Doolittle was born in the Bethlehem's Moravian community and was deeply influenced by her childhood in her writing. "The Secret" begins in 1894 Bethlehem, with the young Doolittle walking down Church Street with her brother and parents on a snowy winter evening, when she confronts the memory of how her grandfather silenced Doolittle's mother. This silencing of women becomes a central theme of the play and of Doolittle's life and work as she rejects traditional feminine roles and seeks her own voice.
"The Secret" is also part of "Finding H.D., A Community Exploration of the Life and Work of Hilda Doolittle," a year-long series of events organized by the Lehigh University English Department, Bethlehem Area Public Library, the Bradbury-Sullivan LGBT Community Center in Allentown and Mock Turtle.
There will be a panel discussion -- "Who Will Follow The Music? Women in Leadership: Inspirations and Obstacles" -- following the October 6 performance and a talk-back following the October 5 performance.
Performances are 5 p.m. October 5; 1 p.m. October 6 and 7:30 p.m. October 7-8.
Tickets are $25 for adults and $15 for students and seniors. There are a limited amount of pay-what-you-will tickets by calling 610-867-1689.
Agile Rascal touring bicycle theater company
Actors on decorated bicycles lead a procession of audience members, also on bicycles, through historic Bethlehem as they present an original theatrical work exploring the "utopia" that could be found.
Agile Rascal, a California-based bicycling touring theater, will present "To Hunt a Wild Utopia," a 2.5-mile theatrical ride, beginning and ending at the Charles A. Brown Ice House in Bethlehem October 9-12.
Agile Rascal is known for creating original plays and touring them on bicycles to engage creative thinking about our collective future and promote green transport.
There will be stops during the ride where participants will meet new characters. The production includes original music played by some of the actors, as well as pre-recorded music.
The route is mostly flat and very accessible. Each ride will feature six actors, and up to 20 people will be able to participate. Pre-registration is required and bicycle are being provided by Bike Bethlehem, a bike share program, and CAT, the Coalition for Alternative Transportation.
Performances are 10 a.m., 1 and 5 p.m. October 9; 3:30 p.m. October 10-11; 10 a.m., 1 and 4 p.m. October 12.; Tickets are $15 for adults and $10 for students and seniors. There are a limited amount of pay-what-you-will tickets by calling 610-867-1689.
'The Hidden Seed' at Single Sisters House
"The Hidden Seed: Bethlehem's Forgotten Utopia," an original production written by Touchstone Theatre's founder Bill George and Lehigh University professor Seth Moglen, explores the hidden history of Bethlehem's birth and the dream of a Moravian utopia October 5-10 and will be held in the historic Single Sisters House.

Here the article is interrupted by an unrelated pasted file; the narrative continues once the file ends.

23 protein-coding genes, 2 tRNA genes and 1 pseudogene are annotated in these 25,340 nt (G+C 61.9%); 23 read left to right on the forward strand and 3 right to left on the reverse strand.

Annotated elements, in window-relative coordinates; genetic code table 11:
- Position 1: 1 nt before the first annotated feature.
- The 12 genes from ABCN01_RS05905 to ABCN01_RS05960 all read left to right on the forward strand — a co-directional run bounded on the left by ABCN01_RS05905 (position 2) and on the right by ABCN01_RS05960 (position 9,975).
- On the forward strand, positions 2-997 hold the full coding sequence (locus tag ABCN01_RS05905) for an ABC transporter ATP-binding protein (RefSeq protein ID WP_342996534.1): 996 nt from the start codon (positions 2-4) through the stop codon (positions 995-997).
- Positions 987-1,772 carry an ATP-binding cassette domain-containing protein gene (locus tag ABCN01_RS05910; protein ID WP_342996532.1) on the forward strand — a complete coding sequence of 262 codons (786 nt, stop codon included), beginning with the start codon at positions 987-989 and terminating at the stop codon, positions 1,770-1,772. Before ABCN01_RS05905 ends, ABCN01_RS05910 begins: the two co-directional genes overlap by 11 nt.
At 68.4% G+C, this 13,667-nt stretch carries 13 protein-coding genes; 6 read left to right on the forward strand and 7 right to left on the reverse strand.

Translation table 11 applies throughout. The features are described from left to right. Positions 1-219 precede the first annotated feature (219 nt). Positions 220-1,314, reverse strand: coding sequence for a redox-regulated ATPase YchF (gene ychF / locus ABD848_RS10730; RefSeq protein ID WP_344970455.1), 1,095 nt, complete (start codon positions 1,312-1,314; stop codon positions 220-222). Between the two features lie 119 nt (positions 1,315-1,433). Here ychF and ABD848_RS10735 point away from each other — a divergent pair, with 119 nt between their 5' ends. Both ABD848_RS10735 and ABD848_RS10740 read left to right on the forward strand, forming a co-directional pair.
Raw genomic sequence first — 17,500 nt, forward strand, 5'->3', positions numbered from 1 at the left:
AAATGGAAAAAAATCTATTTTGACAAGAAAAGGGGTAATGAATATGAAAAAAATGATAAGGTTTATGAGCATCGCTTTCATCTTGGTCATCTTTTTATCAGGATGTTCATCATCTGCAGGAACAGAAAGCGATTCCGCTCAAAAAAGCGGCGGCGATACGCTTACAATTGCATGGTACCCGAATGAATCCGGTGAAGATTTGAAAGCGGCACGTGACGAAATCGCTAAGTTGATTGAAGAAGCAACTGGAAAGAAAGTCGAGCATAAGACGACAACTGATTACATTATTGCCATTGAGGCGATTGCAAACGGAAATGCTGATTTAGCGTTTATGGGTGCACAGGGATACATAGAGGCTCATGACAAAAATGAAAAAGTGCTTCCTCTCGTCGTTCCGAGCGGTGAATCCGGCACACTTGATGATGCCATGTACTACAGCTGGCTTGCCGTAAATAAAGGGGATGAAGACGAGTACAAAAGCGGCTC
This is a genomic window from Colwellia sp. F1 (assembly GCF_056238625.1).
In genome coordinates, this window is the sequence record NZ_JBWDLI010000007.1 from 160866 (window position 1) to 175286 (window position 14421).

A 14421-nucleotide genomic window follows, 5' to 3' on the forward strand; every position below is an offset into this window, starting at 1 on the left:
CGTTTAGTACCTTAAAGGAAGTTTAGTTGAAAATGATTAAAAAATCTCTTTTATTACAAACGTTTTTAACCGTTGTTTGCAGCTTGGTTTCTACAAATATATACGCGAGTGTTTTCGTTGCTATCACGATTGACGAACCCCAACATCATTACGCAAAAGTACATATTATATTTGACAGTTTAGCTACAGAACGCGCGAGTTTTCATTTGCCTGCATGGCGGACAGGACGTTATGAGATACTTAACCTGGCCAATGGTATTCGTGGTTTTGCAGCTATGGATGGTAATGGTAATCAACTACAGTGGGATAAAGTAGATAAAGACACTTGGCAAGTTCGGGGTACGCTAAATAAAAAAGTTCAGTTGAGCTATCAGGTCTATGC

In the play, the ghosts of three women return three centuries later with a message for the present.
The women are an enslaved West African woman; a Lenape girl whose parents died of smallpox and who was adopted by the Moravians; and a woman who came to America from Germany with her family. The characters are all based on historical figures and in the play they are talking honestly about their relationships with one another for the first time.
The women are played by Candece Tarpley, Dierdre Van Walters and Laurie McCants. A fourth person on stage is Michael Duck, who plays music during the performance.
Duck is the composer for the show and has written music inspired by the Moravian musical traditions of the 18th century, with contemporary touches. The play also is directed by McCants.
Most of the performances take place in the restored Single Sister's House in historic downtown Bethlehem. Built in 1744, the house became the home of the Single Sister's Choir in 1748. Audiences are invited by Historic Bethlehem to arrive a few minutes early to explore the Single Sisters House before the performance.
The play's final performance 8 p.m. October 10 will be recorded and presented at PBS39, SteelStacks, 839 Sesame Street, Bethlehem. There will be a panel discussion following the performance.
Performances are 6:30 p.m. October 5; 2 p.m. October 6 and 7 p.m. October 7-9 at the Single Sisters House, 50 West Church Street, Bethlehem.
Tickets are $20, and a limited amount of pay-what-you-will tickets are available by calling 610-867-1689.
Veterans speak at 'Forward March'
"Forward March: The Future of our Warriors," is an evening of storytelling by 10 veterans, October 9-10, designed to provide an understanding of the veteran experience, from boot camp to deployment to homecoming to reintegration. The production was created specifically for Festival UnBound by Jenny Pacanowski of Bethlehem, a veteran of the U.S. Army. In 2016 she started the Women Veterans Empowered Group to focus on supporting women. The group has given a number of performances in the Lehigh Valley.